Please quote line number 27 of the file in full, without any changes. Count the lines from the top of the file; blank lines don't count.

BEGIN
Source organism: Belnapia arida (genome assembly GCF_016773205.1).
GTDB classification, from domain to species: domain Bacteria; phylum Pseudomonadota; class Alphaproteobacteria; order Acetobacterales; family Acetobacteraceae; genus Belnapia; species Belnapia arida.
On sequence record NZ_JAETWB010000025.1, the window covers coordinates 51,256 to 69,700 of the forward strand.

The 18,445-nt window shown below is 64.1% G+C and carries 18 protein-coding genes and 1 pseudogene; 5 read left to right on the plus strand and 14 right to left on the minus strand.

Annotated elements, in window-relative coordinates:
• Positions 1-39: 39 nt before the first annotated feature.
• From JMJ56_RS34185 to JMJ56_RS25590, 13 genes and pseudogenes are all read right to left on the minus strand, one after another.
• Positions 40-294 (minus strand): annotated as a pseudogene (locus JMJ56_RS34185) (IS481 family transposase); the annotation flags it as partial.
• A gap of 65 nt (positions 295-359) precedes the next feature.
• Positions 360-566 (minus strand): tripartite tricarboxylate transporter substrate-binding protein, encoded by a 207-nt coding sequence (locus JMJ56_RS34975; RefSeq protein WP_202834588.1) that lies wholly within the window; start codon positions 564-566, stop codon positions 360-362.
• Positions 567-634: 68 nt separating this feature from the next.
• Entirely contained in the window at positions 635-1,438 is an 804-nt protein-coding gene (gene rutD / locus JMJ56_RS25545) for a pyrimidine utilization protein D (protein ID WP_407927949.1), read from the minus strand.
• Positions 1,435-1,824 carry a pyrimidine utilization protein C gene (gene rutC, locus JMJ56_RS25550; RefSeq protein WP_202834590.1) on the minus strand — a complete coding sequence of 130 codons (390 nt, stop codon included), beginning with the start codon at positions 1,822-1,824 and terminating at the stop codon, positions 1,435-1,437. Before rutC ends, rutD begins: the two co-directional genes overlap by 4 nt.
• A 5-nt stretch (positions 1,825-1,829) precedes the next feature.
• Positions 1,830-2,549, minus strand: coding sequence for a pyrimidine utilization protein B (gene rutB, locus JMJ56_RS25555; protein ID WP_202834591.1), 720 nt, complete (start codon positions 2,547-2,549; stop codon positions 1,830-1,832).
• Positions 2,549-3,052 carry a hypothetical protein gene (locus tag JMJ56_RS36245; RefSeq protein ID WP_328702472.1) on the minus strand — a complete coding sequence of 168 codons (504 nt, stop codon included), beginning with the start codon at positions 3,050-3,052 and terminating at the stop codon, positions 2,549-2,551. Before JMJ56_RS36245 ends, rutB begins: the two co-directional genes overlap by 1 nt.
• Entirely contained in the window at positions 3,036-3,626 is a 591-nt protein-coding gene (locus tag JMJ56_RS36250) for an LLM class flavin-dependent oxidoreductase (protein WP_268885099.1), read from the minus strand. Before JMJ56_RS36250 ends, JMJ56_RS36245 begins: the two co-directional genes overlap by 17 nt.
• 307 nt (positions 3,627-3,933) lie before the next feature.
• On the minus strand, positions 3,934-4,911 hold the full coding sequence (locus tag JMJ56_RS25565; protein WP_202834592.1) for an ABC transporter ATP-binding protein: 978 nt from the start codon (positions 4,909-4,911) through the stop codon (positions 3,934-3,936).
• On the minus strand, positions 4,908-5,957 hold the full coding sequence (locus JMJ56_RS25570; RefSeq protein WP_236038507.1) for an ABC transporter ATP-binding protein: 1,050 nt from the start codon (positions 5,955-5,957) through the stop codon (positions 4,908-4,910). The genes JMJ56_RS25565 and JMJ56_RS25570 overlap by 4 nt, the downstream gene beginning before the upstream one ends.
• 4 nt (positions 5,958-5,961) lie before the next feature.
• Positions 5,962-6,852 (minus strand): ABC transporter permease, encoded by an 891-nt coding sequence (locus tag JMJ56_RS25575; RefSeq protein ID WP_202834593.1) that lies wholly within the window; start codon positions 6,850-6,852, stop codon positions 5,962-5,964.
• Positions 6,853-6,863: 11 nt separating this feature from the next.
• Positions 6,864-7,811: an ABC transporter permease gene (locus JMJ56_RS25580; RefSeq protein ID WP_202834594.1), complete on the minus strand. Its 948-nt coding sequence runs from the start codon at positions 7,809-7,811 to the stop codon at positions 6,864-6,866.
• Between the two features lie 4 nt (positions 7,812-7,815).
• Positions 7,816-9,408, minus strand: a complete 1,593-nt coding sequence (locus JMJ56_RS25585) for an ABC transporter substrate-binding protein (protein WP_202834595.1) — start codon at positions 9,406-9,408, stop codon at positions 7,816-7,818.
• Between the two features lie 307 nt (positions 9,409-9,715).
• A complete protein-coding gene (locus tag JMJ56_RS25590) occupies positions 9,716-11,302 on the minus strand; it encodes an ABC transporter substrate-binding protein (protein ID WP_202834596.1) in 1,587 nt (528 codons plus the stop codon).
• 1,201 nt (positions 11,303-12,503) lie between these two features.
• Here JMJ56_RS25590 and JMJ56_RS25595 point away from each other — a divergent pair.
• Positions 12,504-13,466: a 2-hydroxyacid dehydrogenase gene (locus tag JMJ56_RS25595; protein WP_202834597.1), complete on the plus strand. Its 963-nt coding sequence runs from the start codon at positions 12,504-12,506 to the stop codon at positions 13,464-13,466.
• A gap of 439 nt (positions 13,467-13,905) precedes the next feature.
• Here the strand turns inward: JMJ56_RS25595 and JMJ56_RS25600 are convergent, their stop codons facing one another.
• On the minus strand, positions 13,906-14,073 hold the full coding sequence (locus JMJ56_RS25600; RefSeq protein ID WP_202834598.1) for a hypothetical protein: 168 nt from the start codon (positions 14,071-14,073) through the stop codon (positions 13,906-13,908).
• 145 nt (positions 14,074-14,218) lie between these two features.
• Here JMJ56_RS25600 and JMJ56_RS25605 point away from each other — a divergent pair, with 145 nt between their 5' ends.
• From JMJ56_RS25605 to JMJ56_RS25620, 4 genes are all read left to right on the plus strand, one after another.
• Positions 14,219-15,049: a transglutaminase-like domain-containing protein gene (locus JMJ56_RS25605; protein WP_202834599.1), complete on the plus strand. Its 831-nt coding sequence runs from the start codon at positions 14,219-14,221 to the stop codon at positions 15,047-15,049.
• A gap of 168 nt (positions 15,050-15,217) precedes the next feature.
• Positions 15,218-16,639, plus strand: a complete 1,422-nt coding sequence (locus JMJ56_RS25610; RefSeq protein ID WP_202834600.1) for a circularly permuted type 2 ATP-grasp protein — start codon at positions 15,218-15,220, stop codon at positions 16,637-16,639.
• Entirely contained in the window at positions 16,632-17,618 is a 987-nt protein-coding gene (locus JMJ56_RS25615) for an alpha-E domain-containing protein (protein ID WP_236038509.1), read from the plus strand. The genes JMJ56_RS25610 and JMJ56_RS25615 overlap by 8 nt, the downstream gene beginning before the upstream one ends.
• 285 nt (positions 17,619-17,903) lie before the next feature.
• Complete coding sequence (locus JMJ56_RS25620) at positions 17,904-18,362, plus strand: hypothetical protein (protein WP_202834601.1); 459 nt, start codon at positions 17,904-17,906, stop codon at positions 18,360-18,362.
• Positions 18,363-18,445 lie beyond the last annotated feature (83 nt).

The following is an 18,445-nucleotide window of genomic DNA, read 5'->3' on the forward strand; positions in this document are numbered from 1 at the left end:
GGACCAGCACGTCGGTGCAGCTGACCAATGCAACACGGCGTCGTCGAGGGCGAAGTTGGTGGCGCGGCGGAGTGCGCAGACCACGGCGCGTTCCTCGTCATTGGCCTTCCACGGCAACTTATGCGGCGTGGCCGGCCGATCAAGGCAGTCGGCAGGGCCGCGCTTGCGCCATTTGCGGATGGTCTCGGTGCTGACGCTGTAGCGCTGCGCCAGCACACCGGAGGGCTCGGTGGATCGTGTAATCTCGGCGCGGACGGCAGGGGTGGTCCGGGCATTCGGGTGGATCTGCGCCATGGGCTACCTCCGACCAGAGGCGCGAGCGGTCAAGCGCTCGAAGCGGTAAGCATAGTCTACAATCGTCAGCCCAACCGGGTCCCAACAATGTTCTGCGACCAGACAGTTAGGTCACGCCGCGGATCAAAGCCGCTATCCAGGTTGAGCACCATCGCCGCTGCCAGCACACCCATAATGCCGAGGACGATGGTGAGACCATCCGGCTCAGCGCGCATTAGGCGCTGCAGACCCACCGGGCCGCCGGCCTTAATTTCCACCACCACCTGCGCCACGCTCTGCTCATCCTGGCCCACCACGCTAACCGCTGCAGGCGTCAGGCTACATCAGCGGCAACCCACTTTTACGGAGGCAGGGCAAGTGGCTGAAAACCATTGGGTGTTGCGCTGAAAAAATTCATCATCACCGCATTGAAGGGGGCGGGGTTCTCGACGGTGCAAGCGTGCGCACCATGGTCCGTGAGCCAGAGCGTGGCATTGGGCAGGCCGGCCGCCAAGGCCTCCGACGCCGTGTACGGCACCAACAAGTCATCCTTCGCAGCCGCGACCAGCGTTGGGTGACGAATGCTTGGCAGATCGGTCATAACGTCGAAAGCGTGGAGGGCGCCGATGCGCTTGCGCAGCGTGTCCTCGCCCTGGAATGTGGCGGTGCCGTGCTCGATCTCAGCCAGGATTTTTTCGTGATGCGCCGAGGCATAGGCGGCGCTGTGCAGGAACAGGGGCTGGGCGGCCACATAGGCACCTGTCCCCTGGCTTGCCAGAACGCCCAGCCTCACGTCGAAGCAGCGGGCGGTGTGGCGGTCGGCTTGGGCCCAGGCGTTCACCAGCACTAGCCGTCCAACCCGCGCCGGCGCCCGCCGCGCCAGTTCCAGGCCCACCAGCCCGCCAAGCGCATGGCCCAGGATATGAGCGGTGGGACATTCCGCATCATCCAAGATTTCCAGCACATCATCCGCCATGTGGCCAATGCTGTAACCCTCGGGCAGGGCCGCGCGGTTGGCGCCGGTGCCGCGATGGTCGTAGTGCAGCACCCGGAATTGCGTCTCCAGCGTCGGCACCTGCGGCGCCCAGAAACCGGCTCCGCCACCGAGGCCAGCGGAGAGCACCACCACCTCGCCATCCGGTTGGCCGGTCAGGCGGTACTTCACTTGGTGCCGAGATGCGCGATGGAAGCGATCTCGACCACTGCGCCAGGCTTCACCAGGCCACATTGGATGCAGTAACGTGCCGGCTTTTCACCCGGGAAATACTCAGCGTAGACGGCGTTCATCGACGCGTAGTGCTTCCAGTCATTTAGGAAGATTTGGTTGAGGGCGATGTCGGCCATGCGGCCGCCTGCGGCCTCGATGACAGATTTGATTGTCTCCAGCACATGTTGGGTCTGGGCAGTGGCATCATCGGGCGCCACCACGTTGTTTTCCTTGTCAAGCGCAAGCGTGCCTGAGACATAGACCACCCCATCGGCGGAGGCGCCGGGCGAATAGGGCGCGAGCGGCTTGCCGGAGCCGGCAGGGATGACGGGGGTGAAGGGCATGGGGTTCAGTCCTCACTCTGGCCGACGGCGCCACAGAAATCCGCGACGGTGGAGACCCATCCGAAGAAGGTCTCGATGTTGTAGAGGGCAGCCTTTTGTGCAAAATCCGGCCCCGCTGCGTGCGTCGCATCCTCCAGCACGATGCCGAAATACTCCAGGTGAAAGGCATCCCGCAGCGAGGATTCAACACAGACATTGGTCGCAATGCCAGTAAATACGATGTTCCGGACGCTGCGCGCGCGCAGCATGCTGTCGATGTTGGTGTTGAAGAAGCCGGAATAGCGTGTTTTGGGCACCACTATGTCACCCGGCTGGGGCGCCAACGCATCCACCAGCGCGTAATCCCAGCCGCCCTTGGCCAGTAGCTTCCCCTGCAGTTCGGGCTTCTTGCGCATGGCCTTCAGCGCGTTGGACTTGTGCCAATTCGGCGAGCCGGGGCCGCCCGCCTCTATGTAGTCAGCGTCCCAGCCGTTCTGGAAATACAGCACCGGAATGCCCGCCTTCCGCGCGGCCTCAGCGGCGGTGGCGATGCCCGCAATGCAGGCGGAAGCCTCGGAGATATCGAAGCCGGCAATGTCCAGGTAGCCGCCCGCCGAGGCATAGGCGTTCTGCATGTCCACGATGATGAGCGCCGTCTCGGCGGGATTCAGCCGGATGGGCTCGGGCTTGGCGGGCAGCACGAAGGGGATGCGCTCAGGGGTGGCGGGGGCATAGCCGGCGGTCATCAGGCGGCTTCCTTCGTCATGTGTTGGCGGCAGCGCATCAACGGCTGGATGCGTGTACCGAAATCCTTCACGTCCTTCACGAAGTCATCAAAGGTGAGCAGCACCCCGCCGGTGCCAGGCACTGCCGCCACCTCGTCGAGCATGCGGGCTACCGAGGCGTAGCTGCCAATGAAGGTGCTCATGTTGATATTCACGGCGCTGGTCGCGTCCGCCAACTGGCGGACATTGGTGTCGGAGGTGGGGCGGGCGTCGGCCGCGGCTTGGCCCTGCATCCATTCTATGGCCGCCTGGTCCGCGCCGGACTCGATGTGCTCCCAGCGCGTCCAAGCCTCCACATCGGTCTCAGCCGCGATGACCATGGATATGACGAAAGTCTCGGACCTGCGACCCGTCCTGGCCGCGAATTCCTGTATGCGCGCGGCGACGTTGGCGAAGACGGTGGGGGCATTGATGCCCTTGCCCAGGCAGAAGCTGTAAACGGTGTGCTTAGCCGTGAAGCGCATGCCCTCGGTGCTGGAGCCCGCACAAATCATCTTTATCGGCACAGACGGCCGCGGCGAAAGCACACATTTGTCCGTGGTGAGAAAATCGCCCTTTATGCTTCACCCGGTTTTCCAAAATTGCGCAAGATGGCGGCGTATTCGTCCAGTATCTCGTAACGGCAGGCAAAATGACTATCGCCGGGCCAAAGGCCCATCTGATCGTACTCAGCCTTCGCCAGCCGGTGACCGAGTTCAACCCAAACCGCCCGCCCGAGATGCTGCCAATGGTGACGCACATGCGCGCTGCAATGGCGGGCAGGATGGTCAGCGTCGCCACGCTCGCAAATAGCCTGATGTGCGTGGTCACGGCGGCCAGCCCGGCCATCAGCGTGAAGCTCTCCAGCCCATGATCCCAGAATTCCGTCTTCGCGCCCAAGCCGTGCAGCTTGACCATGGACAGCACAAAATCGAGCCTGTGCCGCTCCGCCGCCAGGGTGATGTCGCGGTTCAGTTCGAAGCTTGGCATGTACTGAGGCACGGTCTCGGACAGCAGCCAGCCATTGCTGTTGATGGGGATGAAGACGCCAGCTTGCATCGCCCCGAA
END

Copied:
• Between the two features lie 307 nt (positions 9,409-9,715).